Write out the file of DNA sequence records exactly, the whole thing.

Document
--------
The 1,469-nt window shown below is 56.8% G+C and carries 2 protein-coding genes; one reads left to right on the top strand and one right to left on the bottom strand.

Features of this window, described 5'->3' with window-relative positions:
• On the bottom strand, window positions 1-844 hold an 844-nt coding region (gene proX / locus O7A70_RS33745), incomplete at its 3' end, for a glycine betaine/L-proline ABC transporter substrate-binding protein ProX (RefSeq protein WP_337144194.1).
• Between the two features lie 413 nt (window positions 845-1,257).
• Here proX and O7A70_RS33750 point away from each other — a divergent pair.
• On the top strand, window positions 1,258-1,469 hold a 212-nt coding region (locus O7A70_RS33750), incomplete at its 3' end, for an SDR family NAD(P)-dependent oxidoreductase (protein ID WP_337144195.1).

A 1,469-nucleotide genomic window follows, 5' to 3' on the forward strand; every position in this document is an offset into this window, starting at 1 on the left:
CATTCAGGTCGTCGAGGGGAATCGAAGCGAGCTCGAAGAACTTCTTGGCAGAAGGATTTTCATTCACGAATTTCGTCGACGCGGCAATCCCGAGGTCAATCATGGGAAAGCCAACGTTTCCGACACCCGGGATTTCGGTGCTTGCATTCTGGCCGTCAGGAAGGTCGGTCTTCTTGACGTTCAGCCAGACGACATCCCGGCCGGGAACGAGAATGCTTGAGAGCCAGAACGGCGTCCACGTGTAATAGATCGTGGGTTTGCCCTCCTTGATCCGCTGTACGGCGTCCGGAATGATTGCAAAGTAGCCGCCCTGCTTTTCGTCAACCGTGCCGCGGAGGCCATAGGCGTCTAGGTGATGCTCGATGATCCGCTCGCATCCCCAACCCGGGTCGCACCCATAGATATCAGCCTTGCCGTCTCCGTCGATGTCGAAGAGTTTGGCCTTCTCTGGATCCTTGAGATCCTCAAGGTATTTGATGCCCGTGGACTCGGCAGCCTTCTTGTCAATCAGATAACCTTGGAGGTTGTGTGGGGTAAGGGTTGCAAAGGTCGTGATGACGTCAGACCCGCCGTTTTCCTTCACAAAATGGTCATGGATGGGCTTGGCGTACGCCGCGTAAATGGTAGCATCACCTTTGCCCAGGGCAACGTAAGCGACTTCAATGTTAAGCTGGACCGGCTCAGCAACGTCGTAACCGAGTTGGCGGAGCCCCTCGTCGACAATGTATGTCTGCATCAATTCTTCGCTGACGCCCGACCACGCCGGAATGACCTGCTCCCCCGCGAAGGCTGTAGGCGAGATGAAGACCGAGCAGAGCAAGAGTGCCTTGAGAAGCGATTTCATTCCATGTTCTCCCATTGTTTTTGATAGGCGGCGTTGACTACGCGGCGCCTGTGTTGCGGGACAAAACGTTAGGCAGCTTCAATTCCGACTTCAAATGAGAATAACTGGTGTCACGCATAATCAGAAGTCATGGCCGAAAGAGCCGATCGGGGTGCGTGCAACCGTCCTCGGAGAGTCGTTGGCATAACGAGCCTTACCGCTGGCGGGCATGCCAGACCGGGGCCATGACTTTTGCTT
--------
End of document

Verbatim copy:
The 1,469-nt window shown below is 56.8% G+C and carries 2 protein-coding genes; one reads left to right on the top strand and one right to left on the bottom strand.

Features of this window, described 5'->3' with window-relative positions:
• On the bottom strand, window positions 1-844 hold an 844-nt coding region (gene proX / locus O7A70_RS33745), incomplete at its 3' end, for a glycine betaine/L-proline ABC transporter substrate-binding protein ProX (RefSeq protein WP_337144194.1).
• Between the two features lie 413 nt (window positions 845-1,257).
• Here proX and O7A70_RS33750 point away from each other — a divergent pair.
• On the top strand, window positions 1,258-1,469 hold a 212-nt coding region (locus O7A70_RS33750), incomplete at its 3' end, for an SDR family NAD(P)-dependent oxidoreductase (protein ID WP_337144195.1).

A 1,469-nucleotide genomic window follows, 5' to 3' on the forward strand; every position in this document is an offset into this window, starting at 1 on the left:
CATTCAGGTCGTCGAGGGGAATCGAAGCGAGCTCGAAGAACTTCTTGGCAGAAGGATTTTCATTCACGAATTTCGTCGACGCGGCAATCCCGAGGTCAATCATGGGAAAGCCAACGTTTCCGACACCCGGGATTTCGGTGCTTGCATTCTGGCCGTCAGGAAGGTCGGTCTTCTTGACGTTCAGCCAGACGACATCCCGGCCGGGAACGAGAATGCTTGAGAGCCAGAACGGCGTCCACGTGTAATAGATCGTGGGTTTGCCCTCCTTGATCCGCTGTACGGCGTCCGGAATGATTGCAAAGTAGCCGCCCTGCTTTTCGTCAACCGTGCCGCGGAGGCCATAGGCGTCTAGGTGATGCTCGATGATCCGCTCGCATCCCCAACCCGGGTCGCACCCATAGATATCAGCCTTGCCGTCTCCGTCGATGTCGAAGAGTTTGGCCTTCTCTGGATCCTTGAGATCCTCAAGGTATTTGATGCCCGTGGACTCGGCAGCCTTCTTGTCAATCAGATAACCTTGGAGGTTGTGTGGGGTAAGGGTTGCAAAGGTCGTGATGACGTCAGACCCGCCGTTTTCCTTCACAAAATGGTCATGGATGGGCTTGGCGTACGCCGCGTAAATGGTAGCATCACCTTTGCCCAGGGCAACGTAAGCGACTTCAATGTTAAGCTGGACCGGCTCAGCAACGTCGTAACCGAGTTGGCGGAGCCCCTCGTCGACAATGTATGTCTGCATCAATTCTTCGCTGACGCCCGACCACGCCGGAATGACCTGCTCCCCCGCGAAGGCTGTAGGCGAGATGAAGACCGAGCAGAGCAAGAGTGCCTTGAGAAGCGATTTCATTCCATGTTCTCCCATTGTTTTTGATAGGCGGCGTTGACTACGCGGCGCCTGTGTTGCGGGACAAAACGTTAGGCAGCTTCAATTCCGACTTCAAATGAGAATAACTGGTGTCACGCATAATCAGAAGTCATGGCCGAAAGAGCCGATCGGGGTGCGTGCAACCGTCCTCGGAGAGTCGTTGGCATAACGAGCCTTACCGCTGGCGGGCATGCCAGACCGGGGCCATGACTTTTGCTT